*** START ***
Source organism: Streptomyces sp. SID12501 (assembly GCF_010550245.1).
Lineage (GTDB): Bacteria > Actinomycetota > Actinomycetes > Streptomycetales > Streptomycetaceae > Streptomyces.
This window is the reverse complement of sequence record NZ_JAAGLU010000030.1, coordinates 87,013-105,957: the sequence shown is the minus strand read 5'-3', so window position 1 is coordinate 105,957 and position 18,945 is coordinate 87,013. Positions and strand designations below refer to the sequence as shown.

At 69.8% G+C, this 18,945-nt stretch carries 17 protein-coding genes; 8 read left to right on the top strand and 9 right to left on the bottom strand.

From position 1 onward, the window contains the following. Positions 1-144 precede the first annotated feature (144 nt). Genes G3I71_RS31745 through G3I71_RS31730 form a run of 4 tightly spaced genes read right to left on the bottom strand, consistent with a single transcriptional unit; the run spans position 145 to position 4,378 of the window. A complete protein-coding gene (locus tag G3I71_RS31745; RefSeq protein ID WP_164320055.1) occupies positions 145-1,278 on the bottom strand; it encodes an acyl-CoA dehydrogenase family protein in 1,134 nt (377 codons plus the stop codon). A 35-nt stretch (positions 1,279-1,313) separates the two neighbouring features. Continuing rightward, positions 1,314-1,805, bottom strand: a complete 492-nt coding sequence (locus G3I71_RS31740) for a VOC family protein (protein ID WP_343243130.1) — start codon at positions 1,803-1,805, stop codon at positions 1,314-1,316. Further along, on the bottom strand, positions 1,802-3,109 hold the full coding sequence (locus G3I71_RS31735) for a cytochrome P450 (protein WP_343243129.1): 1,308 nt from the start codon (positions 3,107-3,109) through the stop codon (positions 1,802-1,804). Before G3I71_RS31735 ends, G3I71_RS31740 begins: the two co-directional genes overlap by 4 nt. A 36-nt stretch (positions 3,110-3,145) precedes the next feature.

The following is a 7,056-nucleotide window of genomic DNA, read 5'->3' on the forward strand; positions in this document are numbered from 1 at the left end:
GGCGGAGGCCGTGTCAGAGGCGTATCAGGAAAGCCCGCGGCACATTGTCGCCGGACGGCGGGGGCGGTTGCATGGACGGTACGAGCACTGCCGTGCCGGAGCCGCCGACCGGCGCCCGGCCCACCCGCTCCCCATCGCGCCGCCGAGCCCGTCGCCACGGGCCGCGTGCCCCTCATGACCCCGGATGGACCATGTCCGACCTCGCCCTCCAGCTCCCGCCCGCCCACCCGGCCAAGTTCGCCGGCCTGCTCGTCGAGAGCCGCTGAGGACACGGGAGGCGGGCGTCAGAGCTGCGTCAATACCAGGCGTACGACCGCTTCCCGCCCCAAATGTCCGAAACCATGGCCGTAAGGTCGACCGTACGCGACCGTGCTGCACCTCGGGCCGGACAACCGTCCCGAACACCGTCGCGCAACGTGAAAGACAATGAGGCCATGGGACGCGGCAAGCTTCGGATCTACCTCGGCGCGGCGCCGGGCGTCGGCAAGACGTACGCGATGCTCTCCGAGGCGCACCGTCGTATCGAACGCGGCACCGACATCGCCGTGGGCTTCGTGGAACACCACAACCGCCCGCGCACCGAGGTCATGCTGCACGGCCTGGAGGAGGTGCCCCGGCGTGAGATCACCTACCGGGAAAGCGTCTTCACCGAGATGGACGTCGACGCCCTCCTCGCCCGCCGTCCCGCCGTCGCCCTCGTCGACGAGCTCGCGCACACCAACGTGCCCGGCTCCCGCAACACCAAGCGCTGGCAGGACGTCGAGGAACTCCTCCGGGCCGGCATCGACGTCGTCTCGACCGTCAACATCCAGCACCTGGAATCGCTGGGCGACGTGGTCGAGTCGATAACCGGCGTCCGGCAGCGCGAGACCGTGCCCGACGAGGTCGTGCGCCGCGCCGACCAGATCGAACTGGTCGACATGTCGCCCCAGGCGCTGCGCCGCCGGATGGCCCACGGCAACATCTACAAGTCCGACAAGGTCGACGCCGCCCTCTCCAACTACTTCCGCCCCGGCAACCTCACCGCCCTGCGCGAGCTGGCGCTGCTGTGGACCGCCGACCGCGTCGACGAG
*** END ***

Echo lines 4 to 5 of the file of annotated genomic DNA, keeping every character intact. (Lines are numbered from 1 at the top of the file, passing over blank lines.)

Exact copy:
At 69.8% G+C, this 18,945-nt stretch carries 17 protein-coding genes; 8 read left to right on the top strand and 9 right to left on the bottom strand.

From position 1 onward, the window contains the following. Positions 1-144 precede the first annotated feature (144 nt). Genes G3I71_RS31745 through G3I71_RS31730 form a run of 4 tightly spaced genes read right to left on the bottom strand, consistent with a single transcriptional unit; the run spans position 145 to position 4,378 of the window. A complete protein-coding gene (locus tag G3I71_RS31745; RefSeq protein ID WP_164320055.1) occupies positions 145-1,278 on the bottom strand; it encodes an acyl-CoA dehydrogenase family protein in 1,134 nt (377 codons plus the stop codon). A 35-nt stretch (positions 1,279-1,313) separates the two neighbouring features. Continuing rightward, positions 1,314-1,805, bottom strand: a complete 492-nt coding sequence (locus G3I71_RS31740) for a VOC family protein (protein ID WP_343243130.1) — start codon at positions 1,803-1,805, stop codon at positions 1,314-1,316. Further along, on the bottom strand, positions 1,802-3,109 hold the full coding sequence (locus G3I71_RS31735) for a cytochrome P450 (protein WP_343243129.1): 1,308 nt from the start codon (positions 3,107-3,109) through the stop codon (positions 1,802-1,804). Before G3I71_RS31735 ends, G3I71_RS31740 begins: the two co-directional genes overlap by 4 nt. A 36-nt stretch (positions 3,110-3,145) precedes the next feature.